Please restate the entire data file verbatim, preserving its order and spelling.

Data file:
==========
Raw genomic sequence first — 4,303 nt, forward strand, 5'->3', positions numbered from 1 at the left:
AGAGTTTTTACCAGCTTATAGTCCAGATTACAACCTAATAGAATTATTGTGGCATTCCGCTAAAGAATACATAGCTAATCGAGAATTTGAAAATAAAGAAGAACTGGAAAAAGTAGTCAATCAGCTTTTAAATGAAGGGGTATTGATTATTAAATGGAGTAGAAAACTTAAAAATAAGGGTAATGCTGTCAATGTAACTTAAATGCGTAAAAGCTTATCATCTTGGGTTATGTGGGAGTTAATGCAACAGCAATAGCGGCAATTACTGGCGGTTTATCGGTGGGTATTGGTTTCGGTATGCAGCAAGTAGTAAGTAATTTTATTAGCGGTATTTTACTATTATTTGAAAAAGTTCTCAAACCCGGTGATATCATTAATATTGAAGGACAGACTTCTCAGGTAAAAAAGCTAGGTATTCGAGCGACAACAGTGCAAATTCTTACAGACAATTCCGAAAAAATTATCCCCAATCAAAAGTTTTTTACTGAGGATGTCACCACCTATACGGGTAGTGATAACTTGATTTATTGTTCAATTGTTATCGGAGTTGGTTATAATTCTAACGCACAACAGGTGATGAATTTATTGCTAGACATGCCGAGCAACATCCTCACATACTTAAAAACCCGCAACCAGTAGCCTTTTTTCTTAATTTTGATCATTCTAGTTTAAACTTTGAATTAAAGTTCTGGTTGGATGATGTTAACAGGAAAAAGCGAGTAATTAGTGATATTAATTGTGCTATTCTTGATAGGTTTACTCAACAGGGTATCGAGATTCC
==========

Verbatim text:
Raw genomic sequence first — 4,303 nt, forward strand, 5'->3', positions numbered from 1 at the left:
AGAGTTTTTACCAGCTTATAGTCCAGATTACAACCTAATAGAATTATTGTGGCATTCCGCTAAAGAATACATAGCTAATCGAGAATTTGAAAATAAAGAAGAACTGGAAAAAGTAGTCAATCAGCTTTTAAATGAAGGGGTATTGATTATTAAATGGAGTAGAAAACTTAAAAATAAGGGTAATGCTGTCAATGTAACTTAAATGCGTAAAAGCTTATCATCTTGGGTTATGTGGGAGTTAATGCAACAGCAATAGCGGCAATTACTGGCGGTTTATCGGTGGGTATTGGTTTCGGTATGCAGCAAGTAGTAAGTAATTTTATTAGCGGTATTTTACTATTATTTGAAAAAGTTCTCAAACCCGGTGATATCATTAATATTGAAGGACAGACTTCTCAGGTAAAAAAGCTAGGTATTCGAGCGACAACAGTGCAAATTCTTACAGACAATTCCGAAAAAATTATCCCCAATCAAAAGTTTTTTACTGAGGATGTCACCACCTATACGGGTAGTGATAACTTGATTTATTGTTCAATTGTTATCGGAGTTGGTTATAATTCTAACGCACAACAGGTGATGAATTTATTGCTAGACATGCCGAGCAACATCCTCACATACTTAAAAACCCGCAACCAGTAGCCTTTTTTCTTAATTTTGATCATTCTAGTTTAAACTTTGAATTAAAGTTCTGGTTGGATGATGTTAACAGGAAAAAGCGAGTAATTAGTGATATTAATTGTGCTATTCTTGATAGGTTTACTCAACAGGGTATCGAGATTCC